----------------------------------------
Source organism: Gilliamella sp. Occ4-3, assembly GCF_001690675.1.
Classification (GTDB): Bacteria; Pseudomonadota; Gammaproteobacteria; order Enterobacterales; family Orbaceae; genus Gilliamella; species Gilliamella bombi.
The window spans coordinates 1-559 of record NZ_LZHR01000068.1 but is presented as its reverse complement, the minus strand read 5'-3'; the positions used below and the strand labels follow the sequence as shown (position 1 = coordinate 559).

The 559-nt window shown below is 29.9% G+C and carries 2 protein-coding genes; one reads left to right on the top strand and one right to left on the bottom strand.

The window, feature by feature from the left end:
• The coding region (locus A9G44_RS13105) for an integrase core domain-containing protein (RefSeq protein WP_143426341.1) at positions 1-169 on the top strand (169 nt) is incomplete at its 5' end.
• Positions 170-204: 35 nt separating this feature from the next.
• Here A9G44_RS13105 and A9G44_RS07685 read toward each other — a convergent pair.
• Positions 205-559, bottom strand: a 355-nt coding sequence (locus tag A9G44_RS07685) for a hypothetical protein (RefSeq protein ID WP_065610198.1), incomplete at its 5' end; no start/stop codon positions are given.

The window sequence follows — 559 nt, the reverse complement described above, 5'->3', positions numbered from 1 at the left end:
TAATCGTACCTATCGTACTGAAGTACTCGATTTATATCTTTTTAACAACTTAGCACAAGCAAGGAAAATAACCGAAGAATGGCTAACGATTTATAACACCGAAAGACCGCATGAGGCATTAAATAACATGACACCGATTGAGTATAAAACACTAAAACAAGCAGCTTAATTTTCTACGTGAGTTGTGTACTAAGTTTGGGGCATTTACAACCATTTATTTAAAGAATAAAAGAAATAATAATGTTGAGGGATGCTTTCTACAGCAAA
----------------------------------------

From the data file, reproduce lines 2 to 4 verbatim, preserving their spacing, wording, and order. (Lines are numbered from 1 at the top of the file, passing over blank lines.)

Classification (GTDB): Bacteria; Pseudomonadota; Gammaproteobacteria; order Enterobacterales; family Orbaceae; genus Gilliamella; species Gilliamella bombi.
The window spans coordinates 1-559 of record NZ_LZHR01000068.1 but is presented as its reverse complement, the minus strand read 5'-3'; the positions used below and the strand labels follow the sequence as shown (position 1 = coordinate 559).

The 559-nt window shown below is 29.9% G+C and carries 2 protein-coding genes; one reads left to right on the top strand and one right to left on the bottom strand.